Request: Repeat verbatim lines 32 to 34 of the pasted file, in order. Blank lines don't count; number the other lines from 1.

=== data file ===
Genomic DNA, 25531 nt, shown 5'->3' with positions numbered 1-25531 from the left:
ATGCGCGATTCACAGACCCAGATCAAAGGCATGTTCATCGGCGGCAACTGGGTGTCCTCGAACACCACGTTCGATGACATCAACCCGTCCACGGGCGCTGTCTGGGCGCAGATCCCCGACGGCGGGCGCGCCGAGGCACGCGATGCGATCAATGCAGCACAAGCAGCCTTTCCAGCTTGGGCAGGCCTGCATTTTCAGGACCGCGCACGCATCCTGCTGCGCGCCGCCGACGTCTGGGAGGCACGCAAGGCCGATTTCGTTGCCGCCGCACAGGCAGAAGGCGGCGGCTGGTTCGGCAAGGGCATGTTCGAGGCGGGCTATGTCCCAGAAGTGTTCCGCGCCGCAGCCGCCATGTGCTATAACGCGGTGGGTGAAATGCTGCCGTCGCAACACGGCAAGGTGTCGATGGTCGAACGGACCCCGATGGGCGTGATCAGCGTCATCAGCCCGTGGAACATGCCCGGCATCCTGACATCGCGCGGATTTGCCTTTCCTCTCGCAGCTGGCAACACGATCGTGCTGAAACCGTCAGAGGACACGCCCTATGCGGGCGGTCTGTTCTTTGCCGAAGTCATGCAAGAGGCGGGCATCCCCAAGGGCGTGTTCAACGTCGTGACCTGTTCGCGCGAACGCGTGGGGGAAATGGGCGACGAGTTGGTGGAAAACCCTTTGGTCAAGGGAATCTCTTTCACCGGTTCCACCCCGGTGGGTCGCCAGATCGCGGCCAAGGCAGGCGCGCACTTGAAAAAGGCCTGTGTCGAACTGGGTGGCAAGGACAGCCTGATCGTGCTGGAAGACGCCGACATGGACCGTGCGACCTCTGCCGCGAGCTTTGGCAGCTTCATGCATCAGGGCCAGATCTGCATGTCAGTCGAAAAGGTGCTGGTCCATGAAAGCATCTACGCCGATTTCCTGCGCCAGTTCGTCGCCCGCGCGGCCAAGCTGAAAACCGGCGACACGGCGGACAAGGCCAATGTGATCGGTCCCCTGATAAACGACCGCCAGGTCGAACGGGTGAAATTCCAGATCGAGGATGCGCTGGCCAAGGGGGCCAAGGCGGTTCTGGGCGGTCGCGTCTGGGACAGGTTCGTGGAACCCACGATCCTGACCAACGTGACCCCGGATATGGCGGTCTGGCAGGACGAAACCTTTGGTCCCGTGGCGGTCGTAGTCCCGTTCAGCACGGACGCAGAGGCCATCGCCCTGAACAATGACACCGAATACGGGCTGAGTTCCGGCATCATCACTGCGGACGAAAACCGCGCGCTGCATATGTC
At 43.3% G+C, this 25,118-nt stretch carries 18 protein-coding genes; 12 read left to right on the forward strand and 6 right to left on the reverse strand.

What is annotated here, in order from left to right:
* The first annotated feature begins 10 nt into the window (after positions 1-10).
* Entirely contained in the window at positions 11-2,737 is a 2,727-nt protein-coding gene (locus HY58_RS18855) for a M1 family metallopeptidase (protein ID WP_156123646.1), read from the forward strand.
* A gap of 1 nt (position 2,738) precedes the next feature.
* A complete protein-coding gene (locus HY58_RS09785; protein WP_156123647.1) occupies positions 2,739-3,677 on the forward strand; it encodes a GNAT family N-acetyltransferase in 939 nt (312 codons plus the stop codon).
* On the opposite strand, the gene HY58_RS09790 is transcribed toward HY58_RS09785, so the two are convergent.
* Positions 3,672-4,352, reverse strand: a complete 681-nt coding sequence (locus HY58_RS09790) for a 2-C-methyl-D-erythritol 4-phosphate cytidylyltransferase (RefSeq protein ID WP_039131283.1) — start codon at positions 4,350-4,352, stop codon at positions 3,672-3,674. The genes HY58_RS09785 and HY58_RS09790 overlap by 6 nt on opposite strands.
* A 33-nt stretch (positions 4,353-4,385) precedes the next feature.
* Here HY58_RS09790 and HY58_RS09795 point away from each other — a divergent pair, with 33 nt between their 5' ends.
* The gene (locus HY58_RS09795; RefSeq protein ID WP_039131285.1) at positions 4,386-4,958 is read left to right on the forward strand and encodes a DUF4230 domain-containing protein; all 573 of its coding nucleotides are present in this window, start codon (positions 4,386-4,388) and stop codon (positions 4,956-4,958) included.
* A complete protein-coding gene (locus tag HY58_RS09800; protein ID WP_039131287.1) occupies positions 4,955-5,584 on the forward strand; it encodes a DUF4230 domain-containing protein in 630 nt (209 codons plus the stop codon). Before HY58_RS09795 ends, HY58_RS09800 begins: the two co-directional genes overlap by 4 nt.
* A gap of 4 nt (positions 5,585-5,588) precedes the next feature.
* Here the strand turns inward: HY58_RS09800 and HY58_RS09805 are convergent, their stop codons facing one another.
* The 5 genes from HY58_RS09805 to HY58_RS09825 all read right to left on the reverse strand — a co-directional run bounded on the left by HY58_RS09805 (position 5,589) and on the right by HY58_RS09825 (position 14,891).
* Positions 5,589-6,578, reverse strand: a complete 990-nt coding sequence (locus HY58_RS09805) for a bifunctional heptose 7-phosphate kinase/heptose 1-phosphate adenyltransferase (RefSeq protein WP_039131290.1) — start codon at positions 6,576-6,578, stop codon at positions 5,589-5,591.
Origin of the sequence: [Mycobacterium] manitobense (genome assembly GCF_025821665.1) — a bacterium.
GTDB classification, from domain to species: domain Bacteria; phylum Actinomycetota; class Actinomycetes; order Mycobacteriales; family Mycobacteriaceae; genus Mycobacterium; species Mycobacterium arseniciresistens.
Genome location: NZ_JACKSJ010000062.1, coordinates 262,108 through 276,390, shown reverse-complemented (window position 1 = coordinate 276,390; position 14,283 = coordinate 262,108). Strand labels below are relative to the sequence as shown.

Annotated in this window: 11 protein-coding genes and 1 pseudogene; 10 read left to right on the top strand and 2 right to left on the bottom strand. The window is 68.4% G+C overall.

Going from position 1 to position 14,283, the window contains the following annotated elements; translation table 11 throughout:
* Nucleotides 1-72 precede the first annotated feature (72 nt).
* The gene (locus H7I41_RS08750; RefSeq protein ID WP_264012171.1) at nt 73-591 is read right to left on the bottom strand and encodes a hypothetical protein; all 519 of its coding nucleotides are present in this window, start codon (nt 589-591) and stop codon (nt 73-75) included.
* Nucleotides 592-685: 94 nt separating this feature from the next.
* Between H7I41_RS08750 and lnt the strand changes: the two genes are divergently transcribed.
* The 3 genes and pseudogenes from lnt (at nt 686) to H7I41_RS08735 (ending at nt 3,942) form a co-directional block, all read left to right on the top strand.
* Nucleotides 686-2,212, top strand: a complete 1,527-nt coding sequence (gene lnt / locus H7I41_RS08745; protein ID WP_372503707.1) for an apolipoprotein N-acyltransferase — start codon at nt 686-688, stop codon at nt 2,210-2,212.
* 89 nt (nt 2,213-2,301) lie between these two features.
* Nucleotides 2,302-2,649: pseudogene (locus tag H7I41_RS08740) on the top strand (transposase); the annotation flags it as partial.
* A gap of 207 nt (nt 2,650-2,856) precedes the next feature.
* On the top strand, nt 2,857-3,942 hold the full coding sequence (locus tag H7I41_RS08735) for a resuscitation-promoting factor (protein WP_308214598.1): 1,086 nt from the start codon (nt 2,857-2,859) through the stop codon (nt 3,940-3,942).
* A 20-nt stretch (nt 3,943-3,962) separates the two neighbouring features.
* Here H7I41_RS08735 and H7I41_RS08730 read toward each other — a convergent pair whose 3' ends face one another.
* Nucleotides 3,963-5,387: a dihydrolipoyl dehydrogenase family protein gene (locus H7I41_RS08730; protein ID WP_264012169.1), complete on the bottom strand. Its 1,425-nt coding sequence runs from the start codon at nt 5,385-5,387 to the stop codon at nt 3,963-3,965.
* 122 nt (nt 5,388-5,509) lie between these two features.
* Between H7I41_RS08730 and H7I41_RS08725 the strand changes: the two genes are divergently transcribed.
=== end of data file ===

* A gap of 207 nt (nt 2,650-2,856) precedes the next feature.
* On the top strand, nt 2,857-3,942 hold the full coding sequence (locus tag H7I41_RS08735) for a resuscitation-promoting factor (protein WP_308214598.1): 1,086 nt from the start codon (nt 2,857-2,859) through the stop codon (nt 3,940-3,942).
* A 20-nt stretch (nt 3,943-3,962) separates the two neighbouring features.